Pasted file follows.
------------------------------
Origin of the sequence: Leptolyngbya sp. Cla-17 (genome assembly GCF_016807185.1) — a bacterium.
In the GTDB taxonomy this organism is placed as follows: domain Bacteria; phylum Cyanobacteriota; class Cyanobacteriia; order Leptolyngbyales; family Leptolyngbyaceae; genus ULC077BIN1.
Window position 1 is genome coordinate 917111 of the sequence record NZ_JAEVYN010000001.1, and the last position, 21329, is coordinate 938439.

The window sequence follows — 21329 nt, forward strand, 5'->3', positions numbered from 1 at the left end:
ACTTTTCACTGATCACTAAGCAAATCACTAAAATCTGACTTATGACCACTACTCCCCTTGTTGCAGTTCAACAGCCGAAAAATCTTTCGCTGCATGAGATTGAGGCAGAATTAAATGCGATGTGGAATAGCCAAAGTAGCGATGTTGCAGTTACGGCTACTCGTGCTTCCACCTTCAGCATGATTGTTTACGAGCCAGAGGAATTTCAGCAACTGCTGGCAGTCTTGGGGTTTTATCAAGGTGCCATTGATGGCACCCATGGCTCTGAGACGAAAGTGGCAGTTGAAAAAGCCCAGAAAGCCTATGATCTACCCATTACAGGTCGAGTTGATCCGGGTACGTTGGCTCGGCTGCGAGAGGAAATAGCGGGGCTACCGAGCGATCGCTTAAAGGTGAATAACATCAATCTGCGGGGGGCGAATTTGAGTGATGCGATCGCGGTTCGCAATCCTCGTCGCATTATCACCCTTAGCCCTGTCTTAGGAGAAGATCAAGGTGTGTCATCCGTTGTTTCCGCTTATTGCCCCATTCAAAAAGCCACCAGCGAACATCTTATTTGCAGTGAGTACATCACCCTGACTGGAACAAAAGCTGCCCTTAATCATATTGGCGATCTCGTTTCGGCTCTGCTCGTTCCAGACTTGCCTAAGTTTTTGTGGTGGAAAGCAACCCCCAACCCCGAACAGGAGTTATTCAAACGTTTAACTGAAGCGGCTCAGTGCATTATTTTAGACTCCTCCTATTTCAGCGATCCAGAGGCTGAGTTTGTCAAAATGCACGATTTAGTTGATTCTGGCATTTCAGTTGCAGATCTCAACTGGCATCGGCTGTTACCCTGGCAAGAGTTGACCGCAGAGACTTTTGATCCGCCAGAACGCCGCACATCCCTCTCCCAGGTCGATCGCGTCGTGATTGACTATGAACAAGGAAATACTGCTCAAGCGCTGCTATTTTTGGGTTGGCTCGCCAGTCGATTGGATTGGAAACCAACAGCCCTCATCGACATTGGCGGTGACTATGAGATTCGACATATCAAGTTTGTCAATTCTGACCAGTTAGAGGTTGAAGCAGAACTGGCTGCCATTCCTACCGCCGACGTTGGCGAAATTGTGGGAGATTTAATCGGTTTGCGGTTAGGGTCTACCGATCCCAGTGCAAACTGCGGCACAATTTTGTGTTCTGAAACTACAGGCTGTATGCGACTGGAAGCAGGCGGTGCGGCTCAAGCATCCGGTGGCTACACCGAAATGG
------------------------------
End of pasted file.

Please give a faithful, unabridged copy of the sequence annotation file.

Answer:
Origin of the sequence: Leptolyngbya sp. Cla-17 (genome assembly GCF_016807185.1) — a bacterium.
In the GTDB taxonomy this organism is placed as follows: domain Bacteria; phylum Cyanobacteriota; class Cyanobacteriia; order Leptolyngbyales; family Leptolyngbyaceae; genus ULC077BIN1.
Window position 1 is genome coordinate 917111 of the sequence record NZ_JAEVYN010000001.1, and the last position, 21329, is coordinate 938439.

The window sequence follows — 21329 nt, forward strand, 5'->3', positions numbered from 1 at the left end:
ACTTTTCACTGATCACTAAGCAAATCACTAAAATCTGACTTATGACCACTACTCCCCTTGTTGCAGTTCAACAGCCGAAAAATCTTTCGCTGCATGAGATTGAGGCAGAATTAAATGCGATGTGGAATAGCCAAAGTAGCGATGTTGCAGTTACGGCTACTCGTGCTTCCACCTTCAGCATGATTGTTTACGAGCCAGAGGAATTTCAGCAACTGCTGGCAGTCTTGGGGTTTTATCAAGGTGCCATTGATGGCACCCATGGCTCTGAGACGAAAGTGGCAGTTGAAAAAGCCCAGAAAGCCTATGATCTACCCATTACAGGTCGAGTTGATCCGGGTACGTTGGCTCGGCTGCGAGAGGAAATAGCGGGGCTACCGAGCGATCGCTTAAAGGTGAATAACATCAATCTGCGGGGGGCGAATTTGAGTGATGCGATCGCGGTTCGCAATCCTCGTCGCATTATCACCCTTAGCCCTGTCTTAGGAGAAGATCAAGGTGTGTCATCCGTTGTTTCCGCTTATTGCCCCATTCAAAAAGCCACCAGCGAACATCTTATTTGCAGTGAGTACATCACCCTGACTGGAACAAAAGCTGCCCTTAATCATATTGGCGATCTCGTTTCGGCTCTGCTCGTTCCAGACTTGCCTAAGTTTTTGTGGTGGAAAGCAACCCCCAACCCCGAACAGGAGTTATTCAAACGTTTAACTGAAGCGGCTCAGTGCATTATTTTAGACTCCTCCTATTTCAGCGATCCAGAGGCTGAGTTTGTCAAAATGCACGATTTAGTTGATTCTGGCATTTCAGTTGCAGATCTCAACTGGCATCGGCTGTTACCCTGGCAAGAGTTGACCGCAGAGACTTTTGATCCGCCAGAACGCCGCACATCCCTCTCCCAGGTCGATCGCGTCGTGATTGACTATGAACAAGGAAATACTGCTCAAGCGCTGCTATTTTTGGGTTGGCTCGCCAGTCGATTGGATTGGAAACCAACAGCCCTCATCGACATTGGCGGTGACTATGAGATTCGACATATCAAGTTTGTCAATTCTGACCAGTTAGAGGTTGAAGCAGAACTGGCTGCCATTCCTACCGCCGACGTTGGCGAAATTGTGGGAGATTTAATCGGTTTGCGGTTAGGGTCTACCGATCCCAGTGCAAACTGCGGCACAATTTTGTGTTCTGAAACTACAGGCTGTATGCGACTGGAAGCAGGCGGTGCGGCTCAAGCATCCGGTGGCTACACCGAAATGG